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Small Business Innovation Research/Small Business Tech Transfer

Advanced Aerodynamic Analysis For Propulsion Airframe Integration

Completed Technology Project

Project Description

Advanced Aerodynamic Analysis For Propulsion Airframe Integration, Phase I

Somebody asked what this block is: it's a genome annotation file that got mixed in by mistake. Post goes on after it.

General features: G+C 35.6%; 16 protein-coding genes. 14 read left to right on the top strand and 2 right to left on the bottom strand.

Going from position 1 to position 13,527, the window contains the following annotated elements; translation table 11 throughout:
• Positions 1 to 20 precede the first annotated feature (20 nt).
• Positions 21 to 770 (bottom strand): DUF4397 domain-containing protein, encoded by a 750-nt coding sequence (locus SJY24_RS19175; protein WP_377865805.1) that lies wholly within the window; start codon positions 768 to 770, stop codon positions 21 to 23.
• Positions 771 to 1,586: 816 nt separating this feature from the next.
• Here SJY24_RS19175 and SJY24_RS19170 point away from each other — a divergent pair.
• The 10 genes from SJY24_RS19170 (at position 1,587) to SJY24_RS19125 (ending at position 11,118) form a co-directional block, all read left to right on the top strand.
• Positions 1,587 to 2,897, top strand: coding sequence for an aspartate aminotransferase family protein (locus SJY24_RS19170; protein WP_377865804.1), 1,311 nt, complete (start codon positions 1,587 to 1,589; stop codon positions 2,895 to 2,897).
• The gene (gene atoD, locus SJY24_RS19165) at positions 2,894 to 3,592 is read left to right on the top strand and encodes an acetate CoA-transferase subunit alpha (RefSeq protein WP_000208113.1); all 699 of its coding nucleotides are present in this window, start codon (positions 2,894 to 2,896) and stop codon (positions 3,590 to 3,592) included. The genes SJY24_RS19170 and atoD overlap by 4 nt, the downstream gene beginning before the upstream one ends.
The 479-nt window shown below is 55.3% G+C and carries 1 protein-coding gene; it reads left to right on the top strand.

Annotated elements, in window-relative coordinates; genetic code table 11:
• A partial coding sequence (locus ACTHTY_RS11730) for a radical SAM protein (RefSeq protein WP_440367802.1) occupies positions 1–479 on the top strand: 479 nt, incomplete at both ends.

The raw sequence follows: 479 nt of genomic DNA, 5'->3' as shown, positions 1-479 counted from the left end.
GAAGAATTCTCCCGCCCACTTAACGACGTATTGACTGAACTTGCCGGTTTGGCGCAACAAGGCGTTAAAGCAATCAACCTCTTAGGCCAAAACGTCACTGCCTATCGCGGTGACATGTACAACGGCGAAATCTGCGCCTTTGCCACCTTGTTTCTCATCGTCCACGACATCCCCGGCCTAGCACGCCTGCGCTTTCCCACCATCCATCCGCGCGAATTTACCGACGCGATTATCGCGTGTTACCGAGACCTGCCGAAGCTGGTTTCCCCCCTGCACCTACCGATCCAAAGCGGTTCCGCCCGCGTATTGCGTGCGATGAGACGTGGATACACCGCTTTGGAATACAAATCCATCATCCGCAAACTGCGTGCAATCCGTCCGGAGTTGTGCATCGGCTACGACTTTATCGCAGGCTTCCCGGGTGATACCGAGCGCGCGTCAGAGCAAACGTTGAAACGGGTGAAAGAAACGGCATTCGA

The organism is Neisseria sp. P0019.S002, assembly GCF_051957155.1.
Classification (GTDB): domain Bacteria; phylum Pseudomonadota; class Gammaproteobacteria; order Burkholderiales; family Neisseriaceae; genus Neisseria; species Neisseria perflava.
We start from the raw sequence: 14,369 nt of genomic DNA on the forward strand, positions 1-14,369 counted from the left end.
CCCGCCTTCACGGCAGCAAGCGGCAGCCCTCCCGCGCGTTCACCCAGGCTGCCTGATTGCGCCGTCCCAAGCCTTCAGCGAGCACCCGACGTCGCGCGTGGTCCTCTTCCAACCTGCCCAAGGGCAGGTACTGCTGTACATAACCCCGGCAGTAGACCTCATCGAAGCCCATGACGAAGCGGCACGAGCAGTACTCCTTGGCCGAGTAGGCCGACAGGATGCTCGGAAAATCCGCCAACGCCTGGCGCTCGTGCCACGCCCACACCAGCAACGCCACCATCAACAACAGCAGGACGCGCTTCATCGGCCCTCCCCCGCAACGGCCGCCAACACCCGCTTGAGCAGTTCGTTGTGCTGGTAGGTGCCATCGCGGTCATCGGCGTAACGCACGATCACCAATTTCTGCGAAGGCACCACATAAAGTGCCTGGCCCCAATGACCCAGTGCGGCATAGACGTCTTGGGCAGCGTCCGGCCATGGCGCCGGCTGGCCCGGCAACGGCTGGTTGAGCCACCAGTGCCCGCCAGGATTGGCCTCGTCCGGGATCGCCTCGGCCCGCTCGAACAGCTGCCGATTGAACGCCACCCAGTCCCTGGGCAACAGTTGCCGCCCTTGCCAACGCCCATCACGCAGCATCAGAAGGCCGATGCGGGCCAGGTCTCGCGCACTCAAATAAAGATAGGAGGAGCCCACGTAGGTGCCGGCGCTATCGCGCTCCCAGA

Research in Flight is proposing to develop a fundamentally new, lower order, high fidelity solution approach for the aerodynamic analysis required for engine integration studies. This new approach is based on a new tool known as Flightstream. Flightstream is a surface vorticity based solver which uses an unstructured surface geometry, and a correlation for skin friction which is based on the surface vorticity. For lift and induced drag calculations, Fligthstream makes use of the Kutta Joukowski Theorem. The Kutta Joukowski Theorem has proven to be a remarkably accurate method for calculating loads for essentially all lifting configurations in which the flow is attached to the surface. Research in Flight has demonstrated many compelling capabilities of Flightstream to accurately predict the aerodynamic loads on a range of geometries including high lift configurations. This fundamentally new approach to aircraft outer mold line evaluation offers the speed and fidelity required for even optimization based design. The speed of Flightstream is comparable to traditional panel approaches yet the fidelity in calculating loads has been shown to be comparable to high fidelity CFD solutions. To further compliment the utility of FLightstream as a compelling design tool, Flightstream has been configured to operate seamlessly with NASA's Vehicle Sketch Pad (VSP) software. The primary function of the proposed activity will be to develop an automated approach to engine integration by coupling the compelling capabilities of Flightstream with optimization tools, rudimentary engine performance tools, and automated grid generation using VSP. The goals for the optimization will be related to aerodynamic performance and will include lift to drag and moment calculations in consultation with the technical point of contact at NASA. A report on the progress during Phase I will outline the process and will include preliminary results. More »

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